Weekly Market Commentary 6-27-2011

Ben Bernanke's “Investor Insurance for Investors”

Weekly Market Commentary 6-27-11

Tim Phillips, CEO – Phillips & Company

insurance policy rolls

This week Ben Bernanke, Chairman of the Federal Reserve, gave a press conference following the release of the FOMC statement.

While the market reacted poorly to the Fed's downward revisions to GDP it might have missed a critical point.

GDP projections of Federal Reserve Governors and Reserve Bank presidents

Change in Real GDP1




Jan 2011 Projections

3.4 to 3.9

3.5 to 4.4

3.7 to 4.6

April 2011 Projections

3.1 to 3.3

3.5 to 4.2

3.5 to 4.3

June 2011 Projections

2.7 to 2.9

3.3 to 3.7

3.5 to 4.2

1 Projections of change in real GDP and in inflation are from the fourth quarter of the previous year to the fourth quarter of the year indicated.

After Bernanke read his prepared remarks, he opened the floor up for questions. During that Q&A session he made an interesting statement when asked why the Fed wouldn’t consider taking more actions to stimulate growth if the Fed believes the recent uptick in inflation is transitory:

“We'll continue to look at the outlook and act, you know, as appropriately as the news comes in and the projections change. We do have a number of ways of acting… We could, for example, do more securities purchases and structure them in different ways. We could cut the interest on excess reserves that we pay to banks…. But we'd be prepared to take additional action, obviously, if conditions warranted.”

I interpreted this statement as a possible blanket “insurance policy for investors” issued by Bernanke and the Fed. The question is no longer if the Fed will step in if needed, but instead what would need to happen for the Fed to step in. There are two games of brinksmanship going on and consequently, it could cause the Fed to take additional action.

At home the Democrats and Republicans are playing brinksmanship with the US Debt Ceiling while internationally, Greece and the ECB are doing the same thing with the European Union’s next round of funding for Greece.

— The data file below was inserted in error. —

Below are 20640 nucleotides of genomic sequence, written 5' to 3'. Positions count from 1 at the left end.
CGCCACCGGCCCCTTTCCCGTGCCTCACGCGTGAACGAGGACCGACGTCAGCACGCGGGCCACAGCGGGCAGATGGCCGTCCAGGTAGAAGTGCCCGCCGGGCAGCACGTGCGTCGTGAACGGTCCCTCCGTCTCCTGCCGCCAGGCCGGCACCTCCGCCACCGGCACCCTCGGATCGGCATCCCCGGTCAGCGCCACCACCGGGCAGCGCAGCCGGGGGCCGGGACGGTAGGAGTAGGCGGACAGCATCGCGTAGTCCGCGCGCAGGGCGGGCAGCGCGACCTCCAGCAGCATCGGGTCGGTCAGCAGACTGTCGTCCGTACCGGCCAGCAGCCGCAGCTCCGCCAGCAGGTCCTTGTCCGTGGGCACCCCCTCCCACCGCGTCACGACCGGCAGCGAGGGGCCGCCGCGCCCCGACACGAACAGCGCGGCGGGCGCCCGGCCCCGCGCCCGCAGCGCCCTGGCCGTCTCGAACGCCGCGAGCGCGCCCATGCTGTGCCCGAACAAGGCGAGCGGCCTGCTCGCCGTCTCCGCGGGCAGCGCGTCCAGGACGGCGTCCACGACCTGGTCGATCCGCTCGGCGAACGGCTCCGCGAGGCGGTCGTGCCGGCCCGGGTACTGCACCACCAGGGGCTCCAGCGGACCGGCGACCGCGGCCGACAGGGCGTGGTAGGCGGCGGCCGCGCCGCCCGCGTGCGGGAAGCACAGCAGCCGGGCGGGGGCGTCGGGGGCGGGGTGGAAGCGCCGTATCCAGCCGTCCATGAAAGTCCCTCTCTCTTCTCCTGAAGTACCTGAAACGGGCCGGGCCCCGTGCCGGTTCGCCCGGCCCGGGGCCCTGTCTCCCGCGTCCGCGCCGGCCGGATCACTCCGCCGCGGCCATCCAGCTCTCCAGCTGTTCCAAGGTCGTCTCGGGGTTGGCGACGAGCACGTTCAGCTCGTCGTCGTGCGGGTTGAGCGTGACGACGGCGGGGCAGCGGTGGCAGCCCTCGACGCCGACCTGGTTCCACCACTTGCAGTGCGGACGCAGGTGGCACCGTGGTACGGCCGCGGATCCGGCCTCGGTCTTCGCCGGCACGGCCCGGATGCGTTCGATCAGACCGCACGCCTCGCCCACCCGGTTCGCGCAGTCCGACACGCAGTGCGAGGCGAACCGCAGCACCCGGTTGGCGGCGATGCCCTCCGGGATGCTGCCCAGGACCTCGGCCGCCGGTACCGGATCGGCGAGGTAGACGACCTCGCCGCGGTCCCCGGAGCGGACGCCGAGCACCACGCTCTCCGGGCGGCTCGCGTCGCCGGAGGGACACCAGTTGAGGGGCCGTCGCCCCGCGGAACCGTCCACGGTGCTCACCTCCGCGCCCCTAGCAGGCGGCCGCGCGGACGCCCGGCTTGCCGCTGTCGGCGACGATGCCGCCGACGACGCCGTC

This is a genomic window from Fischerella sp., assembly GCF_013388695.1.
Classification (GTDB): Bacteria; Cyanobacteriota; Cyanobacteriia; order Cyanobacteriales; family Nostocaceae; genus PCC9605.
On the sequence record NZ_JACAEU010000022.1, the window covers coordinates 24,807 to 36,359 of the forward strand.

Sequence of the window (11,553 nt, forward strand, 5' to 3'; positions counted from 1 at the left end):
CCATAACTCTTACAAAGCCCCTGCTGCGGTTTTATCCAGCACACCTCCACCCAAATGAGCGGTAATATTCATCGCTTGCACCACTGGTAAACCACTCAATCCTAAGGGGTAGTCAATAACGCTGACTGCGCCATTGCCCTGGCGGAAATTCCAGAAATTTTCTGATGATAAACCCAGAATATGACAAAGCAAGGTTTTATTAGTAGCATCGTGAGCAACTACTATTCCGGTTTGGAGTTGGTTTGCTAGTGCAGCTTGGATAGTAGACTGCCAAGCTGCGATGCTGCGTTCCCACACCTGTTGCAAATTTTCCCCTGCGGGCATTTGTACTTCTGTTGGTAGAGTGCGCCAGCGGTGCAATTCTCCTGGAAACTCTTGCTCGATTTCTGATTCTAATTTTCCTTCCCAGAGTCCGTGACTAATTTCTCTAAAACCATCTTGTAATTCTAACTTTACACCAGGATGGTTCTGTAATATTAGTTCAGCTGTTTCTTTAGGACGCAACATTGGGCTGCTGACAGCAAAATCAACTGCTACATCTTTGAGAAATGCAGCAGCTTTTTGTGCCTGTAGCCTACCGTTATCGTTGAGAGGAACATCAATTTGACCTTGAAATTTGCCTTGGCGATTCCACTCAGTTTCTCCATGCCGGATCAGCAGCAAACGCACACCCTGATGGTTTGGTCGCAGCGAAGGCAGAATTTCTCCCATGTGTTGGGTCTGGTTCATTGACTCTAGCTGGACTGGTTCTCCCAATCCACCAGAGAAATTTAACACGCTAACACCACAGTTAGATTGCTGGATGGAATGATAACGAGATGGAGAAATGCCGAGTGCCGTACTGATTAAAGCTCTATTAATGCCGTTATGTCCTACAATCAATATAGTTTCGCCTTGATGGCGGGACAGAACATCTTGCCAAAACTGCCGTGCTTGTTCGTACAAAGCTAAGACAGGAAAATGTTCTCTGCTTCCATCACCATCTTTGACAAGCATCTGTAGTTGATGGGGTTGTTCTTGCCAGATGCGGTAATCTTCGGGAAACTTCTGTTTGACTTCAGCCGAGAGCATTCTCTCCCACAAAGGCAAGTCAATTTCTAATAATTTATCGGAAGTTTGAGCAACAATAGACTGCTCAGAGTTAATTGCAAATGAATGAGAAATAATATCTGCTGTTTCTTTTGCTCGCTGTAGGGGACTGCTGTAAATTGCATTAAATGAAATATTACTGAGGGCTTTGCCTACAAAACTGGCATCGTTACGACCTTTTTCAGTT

I believe the most probable outcome concerning the US Debt Ceiling is it gets lifted at the 11th hour. Everyone agrees on spending cuts, the fundamental public disagreement is on tax increases. In the end, the democrats won’t need to fight too hard because the current tax cuts expire at the end of 2012. Republicans would perhaps like to have tax policy as a major issue in the next presidential campaign. Much of this is all public posturing in my opinion. This political theater should provide improved ratings for the 24/7 news channels and provide investors with good buying opportunities leading up to August 2nd.

Looking across the Atlantic at the Greece situation, I agree with Bernanke. A disorderly default would no doubt roil financial markets globally; I don’t believe that is the most probable outcome. The European Central Bank (ECB) and the International Monetary Fund (IMF) have too much at stake to let Greece simply default. I think the more probable outcome will be continued talks among the ECB, the IMF, the Greek Parliament, and other countries to enable members of the European Union (EU) to save face and gracefully exit the EU before an actual default. I also believe this will provide investors with a good buying opportunity at some point.

In the long run, I don’t think the Fed will have to pay out on its “insurance policy for investors,” but because it’s there I’m using these brinkmanship events at home and abroad as buying opportunities.

Thank you for your thoughts and comments, please keep them coming. Send them to: tphillips@phillipsandco.com

Tim Phillips, CEO - Phillips and Company

Twitter: @PHCOAdvisors

Primary research done by Adam Gulledge, Associate – Phillips and Company